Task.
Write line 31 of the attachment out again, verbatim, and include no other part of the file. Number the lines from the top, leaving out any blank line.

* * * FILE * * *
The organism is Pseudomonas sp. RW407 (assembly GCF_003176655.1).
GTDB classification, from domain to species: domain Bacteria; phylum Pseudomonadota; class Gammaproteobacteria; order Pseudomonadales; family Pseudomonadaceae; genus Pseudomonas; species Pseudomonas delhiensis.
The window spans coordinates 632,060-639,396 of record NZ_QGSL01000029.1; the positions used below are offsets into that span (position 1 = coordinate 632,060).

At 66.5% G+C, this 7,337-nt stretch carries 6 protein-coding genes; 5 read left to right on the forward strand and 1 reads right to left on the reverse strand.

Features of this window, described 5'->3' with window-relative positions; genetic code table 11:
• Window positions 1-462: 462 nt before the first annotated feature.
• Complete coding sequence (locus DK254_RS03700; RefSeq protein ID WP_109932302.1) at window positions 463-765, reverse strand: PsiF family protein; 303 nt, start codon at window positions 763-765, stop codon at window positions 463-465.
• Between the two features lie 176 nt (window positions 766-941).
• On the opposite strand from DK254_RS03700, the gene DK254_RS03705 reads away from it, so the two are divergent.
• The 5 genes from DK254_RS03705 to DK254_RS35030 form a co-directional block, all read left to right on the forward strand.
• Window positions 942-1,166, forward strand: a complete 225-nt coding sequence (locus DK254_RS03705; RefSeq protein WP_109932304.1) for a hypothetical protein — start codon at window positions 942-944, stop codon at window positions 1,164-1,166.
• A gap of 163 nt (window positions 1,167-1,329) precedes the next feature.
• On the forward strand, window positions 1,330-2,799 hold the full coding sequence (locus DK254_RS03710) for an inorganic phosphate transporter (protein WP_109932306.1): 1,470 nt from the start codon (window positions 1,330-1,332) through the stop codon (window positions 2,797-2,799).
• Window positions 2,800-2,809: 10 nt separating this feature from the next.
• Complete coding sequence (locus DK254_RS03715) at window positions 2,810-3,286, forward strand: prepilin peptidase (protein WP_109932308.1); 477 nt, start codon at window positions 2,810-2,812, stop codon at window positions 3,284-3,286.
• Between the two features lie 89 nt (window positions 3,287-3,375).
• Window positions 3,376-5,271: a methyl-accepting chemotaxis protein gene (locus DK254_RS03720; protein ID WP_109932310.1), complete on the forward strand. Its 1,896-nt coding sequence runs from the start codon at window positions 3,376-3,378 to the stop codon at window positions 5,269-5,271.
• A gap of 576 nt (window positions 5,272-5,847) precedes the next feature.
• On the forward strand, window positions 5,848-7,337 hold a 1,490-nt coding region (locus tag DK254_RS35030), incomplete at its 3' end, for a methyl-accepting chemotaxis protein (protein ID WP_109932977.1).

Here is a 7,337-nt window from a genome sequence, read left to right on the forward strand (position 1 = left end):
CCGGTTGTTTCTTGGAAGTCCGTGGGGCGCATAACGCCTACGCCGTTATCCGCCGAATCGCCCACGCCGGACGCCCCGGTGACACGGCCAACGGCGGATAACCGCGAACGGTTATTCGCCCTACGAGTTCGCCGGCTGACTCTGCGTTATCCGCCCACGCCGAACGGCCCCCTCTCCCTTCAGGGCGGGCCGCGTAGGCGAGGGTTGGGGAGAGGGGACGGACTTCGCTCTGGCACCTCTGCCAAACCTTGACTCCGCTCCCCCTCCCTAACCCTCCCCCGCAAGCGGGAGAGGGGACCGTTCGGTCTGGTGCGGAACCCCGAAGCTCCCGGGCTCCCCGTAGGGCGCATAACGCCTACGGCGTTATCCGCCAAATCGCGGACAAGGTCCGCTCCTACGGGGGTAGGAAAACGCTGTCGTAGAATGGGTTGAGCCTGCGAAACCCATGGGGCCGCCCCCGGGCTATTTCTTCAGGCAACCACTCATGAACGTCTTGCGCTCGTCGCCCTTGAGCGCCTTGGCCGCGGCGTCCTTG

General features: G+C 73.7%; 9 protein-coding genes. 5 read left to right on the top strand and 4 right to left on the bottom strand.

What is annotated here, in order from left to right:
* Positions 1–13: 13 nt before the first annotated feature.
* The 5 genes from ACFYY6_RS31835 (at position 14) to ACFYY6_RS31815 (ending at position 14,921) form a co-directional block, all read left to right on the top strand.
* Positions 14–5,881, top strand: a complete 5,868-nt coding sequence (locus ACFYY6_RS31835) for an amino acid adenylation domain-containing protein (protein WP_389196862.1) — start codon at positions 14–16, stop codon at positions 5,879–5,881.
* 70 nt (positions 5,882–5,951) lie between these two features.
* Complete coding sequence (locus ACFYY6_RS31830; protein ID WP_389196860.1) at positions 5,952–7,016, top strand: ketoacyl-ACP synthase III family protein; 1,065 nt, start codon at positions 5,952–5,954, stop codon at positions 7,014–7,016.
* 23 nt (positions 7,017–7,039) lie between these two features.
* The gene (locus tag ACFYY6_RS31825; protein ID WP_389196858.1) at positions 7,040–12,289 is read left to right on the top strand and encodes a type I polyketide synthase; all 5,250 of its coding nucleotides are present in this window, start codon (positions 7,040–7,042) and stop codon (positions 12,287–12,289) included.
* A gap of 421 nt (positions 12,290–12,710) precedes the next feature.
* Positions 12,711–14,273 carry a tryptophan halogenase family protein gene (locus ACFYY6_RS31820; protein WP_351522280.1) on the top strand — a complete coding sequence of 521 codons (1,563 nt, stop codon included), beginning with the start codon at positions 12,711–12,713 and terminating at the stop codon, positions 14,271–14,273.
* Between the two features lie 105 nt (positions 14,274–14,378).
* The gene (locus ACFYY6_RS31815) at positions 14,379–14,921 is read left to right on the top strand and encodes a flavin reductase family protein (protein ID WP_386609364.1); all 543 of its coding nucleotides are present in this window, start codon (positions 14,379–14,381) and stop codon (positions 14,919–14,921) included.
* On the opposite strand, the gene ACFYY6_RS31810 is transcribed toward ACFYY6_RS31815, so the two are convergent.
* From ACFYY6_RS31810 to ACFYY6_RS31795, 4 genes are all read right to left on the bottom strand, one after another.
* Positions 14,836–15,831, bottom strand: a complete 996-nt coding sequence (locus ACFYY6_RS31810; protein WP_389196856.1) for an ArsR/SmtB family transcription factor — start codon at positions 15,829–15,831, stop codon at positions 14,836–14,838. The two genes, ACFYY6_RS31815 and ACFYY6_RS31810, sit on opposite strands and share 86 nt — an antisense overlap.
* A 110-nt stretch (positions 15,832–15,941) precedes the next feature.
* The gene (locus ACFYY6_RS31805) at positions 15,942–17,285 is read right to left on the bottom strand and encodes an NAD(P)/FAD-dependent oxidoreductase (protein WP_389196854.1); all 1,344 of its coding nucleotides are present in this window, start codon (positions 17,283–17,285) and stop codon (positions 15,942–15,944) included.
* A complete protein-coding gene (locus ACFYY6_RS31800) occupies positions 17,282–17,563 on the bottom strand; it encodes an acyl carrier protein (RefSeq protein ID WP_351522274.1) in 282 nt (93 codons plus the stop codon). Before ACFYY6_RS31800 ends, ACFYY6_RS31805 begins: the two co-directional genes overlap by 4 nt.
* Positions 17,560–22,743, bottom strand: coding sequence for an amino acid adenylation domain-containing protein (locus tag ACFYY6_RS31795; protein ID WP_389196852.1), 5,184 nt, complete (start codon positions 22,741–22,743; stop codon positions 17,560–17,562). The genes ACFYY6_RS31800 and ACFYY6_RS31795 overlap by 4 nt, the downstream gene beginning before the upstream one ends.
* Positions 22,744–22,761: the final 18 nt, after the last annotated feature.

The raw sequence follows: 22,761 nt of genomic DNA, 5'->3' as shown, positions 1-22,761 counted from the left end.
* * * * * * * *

* A gap of 421 nt (positions 12,290–12,710) precedes the next feature.